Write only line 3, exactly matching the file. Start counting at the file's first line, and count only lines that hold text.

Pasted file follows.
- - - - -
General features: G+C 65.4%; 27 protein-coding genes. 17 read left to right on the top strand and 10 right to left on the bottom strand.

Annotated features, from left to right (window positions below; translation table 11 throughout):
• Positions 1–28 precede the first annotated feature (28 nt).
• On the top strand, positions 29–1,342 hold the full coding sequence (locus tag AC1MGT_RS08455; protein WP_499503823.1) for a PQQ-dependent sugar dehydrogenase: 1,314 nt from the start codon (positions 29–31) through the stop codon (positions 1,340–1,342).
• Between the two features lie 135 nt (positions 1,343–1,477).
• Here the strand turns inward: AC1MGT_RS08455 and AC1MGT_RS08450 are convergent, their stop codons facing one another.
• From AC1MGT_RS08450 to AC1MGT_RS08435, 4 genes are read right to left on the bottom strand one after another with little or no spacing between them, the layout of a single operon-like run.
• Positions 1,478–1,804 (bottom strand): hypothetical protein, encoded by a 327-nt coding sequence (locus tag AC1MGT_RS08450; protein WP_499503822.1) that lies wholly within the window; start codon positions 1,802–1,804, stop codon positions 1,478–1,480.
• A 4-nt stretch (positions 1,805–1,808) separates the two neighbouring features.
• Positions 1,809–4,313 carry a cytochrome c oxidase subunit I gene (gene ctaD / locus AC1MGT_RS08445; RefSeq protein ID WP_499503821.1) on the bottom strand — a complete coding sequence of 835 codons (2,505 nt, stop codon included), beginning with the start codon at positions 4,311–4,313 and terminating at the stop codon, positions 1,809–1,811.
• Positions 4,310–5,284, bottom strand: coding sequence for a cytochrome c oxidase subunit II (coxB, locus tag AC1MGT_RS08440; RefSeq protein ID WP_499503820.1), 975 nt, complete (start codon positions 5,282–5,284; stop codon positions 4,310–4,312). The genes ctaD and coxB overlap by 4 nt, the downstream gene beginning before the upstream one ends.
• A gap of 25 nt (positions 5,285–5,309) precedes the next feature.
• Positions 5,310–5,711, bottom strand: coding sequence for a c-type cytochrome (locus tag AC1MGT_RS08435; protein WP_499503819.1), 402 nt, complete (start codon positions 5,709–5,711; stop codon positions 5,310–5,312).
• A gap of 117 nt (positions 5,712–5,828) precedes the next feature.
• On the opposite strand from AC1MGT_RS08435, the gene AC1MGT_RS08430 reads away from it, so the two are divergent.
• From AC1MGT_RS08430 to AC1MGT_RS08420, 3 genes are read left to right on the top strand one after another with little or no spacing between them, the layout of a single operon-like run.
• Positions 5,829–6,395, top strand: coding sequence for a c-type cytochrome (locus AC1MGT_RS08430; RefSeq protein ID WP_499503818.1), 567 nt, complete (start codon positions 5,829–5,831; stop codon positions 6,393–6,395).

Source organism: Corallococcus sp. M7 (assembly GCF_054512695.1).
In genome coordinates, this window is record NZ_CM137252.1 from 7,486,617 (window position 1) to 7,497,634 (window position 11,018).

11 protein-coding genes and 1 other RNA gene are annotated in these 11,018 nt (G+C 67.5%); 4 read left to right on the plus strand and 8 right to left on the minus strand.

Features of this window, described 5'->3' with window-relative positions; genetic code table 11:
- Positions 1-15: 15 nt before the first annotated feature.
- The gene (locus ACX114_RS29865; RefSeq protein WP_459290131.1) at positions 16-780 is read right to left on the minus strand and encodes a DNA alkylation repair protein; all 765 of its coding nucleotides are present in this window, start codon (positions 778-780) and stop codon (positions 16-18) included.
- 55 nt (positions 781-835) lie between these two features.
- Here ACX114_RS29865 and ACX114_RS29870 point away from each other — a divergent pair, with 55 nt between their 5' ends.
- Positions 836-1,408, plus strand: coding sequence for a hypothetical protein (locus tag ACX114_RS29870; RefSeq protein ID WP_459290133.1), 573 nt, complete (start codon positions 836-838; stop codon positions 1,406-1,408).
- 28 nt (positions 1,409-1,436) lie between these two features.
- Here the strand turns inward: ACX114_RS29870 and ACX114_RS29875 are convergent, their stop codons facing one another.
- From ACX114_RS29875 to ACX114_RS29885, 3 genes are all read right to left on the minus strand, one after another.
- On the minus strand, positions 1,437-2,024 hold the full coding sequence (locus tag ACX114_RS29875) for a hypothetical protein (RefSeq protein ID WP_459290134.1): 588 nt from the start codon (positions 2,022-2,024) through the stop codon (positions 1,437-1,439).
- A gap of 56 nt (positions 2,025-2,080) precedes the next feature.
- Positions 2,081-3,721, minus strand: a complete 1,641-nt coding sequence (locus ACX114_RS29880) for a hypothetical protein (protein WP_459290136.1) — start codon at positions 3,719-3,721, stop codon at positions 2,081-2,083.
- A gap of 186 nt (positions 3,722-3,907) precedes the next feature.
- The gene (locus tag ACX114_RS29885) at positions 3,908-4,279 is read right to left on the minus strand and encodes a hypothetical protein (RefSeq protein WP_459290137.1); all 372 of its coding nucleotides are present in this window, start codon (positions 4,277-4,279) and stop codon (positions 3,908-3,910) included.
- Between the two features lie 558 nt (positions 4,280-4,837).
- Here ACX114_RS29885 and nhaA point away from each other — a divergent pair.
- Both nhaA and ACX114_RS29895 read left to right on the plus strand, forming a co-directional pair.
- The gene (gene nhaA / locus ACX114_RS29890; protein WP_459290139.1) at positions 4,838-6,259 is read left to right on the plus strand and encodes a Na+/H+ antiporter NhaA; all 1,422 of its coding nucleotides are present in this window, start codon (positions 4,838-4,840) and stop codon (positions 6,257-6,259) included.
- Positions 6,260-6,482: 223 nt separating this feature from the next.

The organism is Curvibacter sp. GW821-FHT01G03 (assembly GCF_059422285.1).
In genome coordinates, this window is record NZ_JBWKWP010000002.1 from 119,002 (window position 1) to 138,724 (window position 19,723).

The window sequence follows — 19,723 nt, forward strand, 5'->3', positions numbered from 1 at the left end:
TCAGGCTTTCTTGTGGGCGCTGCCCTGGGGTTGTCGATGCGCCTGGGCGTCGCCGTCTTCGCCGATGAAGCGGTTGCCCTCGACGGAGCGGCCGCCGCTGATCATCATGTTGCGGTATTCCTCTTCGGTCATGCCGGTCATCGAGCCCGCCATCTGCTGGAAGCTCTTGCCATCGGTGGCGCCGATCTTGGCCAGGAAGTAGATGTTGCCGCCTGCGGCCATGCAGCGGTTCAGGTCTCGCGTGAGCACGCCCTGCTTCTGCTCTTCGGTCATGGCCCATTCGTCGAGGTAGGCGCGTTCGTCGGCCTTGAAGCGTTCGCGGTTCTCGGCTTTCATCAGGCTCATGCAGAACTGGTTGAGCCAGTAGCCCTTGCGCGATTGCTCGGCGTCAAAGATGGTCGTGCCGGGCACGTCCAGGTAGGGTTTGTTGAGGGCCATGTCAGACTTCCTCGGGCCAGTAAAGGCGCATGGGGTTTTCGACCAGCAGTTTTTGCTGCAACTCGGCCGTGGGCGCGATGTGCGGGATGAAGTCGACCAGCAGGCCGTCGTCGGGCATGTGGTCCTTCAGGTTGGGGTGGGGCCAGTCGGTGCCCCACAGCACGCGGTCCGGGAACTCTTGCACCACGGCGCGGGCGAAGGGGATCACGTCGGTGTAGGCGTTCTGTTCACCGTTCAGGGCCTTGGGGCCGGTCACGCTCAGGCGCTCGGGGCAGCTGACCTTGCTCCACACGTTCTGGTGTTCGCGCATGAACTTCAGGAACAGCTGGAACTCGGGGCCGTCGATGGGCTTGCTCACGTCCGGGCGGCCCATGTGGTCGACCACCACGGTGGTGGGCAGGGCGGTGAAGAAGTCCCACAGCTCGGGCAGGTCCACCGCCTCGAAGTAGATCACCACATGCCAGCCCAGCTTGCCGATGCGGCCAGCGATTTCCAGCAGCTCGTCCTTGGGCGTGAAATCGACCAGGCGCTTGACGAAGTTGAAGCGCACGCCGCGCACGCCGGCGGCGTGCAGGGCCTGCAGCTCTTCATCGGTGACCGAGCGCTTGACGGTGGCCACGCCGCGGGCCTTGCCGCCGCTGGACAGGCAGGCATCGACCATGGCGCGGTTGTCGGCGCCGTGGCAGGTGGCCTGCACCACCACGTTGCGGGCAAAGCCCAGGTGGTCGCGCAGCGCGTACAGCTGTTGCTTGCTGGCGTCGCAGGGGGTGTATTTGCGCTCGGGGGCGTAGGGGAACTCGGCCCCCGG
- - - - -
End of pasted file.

• Positions 1–28 precede the first annotated feature (28 nt).